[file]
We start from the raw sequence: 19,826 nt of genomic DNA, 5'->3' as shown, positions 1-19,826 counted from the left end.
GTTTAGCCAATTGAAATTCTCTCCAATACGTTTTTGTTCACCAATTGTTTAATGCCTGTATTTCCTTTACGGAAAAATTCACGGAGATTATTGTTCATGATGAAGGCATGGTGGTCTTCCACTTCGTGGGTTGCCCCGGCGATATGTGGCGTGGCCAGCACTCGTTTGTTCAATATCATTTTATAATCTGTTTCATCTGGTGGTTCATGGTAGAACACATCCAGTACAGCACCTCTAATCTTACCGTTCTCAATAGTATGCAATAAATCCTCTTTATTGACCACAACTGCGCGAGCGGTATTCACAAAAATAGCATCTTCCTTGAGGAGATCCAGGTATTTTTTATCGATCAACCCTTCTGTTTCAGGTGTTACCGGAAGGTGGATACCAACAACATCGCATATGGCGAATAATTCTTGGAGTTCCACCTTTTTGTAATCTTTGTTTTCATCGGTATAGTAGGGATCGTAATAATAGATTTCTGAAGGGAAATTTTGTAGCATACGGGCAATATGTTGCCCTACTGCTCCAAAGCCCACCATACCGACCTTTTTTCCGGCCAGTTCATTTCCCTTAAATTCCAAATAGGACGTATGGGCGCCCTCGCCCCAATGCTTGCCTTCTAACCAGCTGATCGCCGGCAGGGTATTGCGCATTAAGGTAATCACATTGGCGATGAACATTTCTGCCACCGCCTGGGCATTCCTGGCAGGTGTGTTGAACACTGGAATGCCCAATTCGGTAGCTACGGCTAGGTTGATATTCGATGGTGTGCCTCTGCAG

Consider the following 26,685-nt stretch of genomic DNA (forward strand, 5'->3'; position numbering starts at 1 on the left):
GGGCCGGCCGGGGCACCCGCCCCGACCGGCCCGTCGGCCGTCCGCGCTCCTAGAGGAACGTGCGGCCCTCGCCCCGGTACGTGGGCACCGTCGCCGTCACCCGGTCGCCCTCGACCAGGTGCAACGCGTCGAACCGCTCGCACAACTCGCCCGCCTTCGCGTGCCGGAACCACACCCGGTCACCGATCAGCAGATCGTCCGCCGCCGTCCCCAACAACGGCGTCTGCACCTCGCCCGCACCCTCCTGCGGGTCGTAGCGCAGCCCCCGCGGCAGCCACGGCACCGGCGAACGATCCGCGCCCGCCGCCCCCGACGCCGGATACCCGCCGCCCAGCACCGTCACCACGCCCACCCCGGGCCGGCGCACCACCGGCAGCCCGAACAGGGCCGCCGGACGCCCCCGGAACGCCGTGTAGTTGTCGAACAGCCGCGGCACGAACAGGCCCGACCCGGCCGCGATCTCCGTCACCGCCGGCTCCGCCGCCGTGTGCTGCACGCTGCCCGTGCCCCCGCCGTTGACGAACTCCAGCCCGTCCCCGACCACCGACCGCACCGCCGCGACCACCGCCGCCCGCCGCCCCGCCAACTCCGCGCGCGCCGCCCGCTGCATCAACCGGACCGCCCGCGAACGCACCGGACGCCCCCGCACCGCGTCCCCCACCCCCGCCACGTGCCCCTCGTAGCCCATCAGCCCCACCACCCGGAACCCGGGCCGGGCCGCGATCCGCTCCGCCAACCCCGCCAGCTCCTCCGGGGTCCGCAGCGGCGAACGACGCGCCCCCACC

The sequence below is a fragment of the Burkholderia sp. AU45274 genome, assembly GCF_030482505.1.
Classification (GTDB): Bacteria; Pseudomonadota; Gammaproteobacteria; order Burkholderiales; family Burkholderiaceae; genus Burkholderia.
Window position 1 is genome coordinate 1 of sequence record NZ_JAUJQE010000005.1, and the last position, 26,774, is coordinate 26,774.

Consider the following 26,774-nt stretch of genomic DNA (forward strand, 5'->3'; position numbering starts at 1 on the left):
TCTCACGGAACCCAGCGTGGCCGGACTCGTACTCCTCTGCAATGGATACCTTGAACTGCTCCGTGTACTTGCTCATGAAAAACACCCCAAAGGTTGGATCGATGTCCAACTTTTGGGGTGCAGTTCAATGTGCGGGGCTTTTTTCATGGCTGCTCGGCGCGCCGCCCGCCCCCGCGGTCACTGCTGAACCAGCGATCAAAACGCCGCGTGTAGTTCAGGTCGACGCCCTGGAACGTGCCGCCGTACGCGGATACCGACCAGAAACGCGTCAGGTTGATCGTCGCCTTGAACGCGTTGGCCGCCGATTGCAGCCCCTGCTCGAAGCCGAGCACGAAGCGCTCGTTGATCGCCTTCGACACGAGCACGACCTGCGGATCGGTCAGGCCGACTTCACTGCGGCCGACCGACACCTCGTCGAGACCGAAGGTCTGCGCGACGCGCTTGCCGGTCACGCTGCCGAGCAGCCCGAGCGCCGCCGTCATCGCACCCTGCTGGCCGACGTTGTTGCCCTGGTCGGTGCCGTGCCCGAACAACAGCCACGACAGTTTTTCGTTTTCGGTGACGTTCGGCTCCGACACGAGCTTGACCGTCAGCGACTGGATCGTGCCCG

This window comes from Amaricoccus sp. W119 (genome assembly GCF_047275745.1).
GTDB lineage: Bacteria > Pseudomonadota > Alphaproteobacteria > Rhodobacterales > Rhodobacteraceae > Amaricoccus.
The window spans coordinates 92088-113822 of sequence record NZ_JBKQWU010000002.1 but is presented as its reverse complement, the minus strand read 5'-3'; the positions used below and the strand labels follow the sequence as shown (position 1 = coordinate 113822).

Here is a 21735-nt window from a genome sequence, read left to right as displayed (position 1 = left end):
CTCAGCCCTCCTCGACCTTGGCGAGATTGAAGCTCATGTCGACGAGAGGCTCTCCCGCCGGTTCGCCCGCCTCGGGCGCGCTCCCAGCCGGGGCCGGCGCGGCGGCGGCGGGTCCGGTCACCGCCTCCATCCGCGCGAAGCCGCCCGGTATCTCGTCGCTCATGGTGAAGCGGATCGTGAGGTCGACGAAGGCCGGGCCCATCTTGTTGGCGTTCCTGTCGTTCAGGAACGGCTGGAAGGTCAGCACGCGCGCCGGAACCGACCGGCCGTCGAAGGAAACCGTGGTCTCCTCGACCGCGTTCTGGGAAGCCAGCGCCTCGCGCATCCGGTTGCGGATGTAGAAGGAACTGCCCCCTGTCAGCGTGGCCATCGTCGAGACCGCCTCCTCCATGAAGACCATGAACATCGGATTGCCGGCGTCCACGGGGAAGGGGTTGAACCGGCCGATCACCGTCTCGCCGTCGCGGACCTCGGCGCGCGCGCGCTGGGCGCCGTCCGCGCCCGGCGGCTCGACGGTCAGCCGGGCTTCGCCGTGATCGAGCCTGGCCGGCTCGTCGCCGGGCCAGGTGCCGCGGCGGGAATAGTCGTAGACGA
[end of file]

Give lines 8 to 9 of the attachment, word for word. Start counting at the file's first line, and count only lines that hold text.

Consider the following 26,774-nt stretch of genomic DNA (forward strand, 5'->3'; position numbering starts at 1 on the left):
TCTCACGGAACCCAGCGTGGCCGGACTCGTACTCCTCTGCAATGGATACCTTGAACTGCTCCGTGTACTTGCTCATGAAAAACACCCCAAAGGTTGGATCGATGTCCAACTTTTGGGGTGCAGTTCAATGTGCGGGGCTTTTTTCATGGCTGCTCGGCGCGCCGCCCGCCCCCGCGGTCACTGCTGAACCAGCGATCAAAACGCCGCGTGTAGTTCAGGTCGACGCCCTGGAACGTGCCGCCGTACGCGGATACCGACCAGAAACGCGTCAGGTTGATCGTCGCCTTGAACGCGTTGGCCGCCGATTGCAGCCCCTGCTCGAAGCCGAGCACGAAGCGCTCGTTGATCGCCTTCGACACGAGCACGACCTGCGGATCGGTCAGGCCGACTTCACTGCGGCCGACCGACACCTCGTCGAGACCGAAGGTCTGCGCGACGCGCTTGCCGGTCACGCTGCCGAGCAGCCCGAGCGCCGCCGTCATCGCACCCTGCTGGCCGACGTTGTTGCCCTGGTCGGTGCCGTGCCCGAACAACAGCCACGACAGTTTTTCGTTTTCGGTGACGTTCGGCTCCGACACGAGCTTGACCGTCAGCGACTGGATCGTGCCCG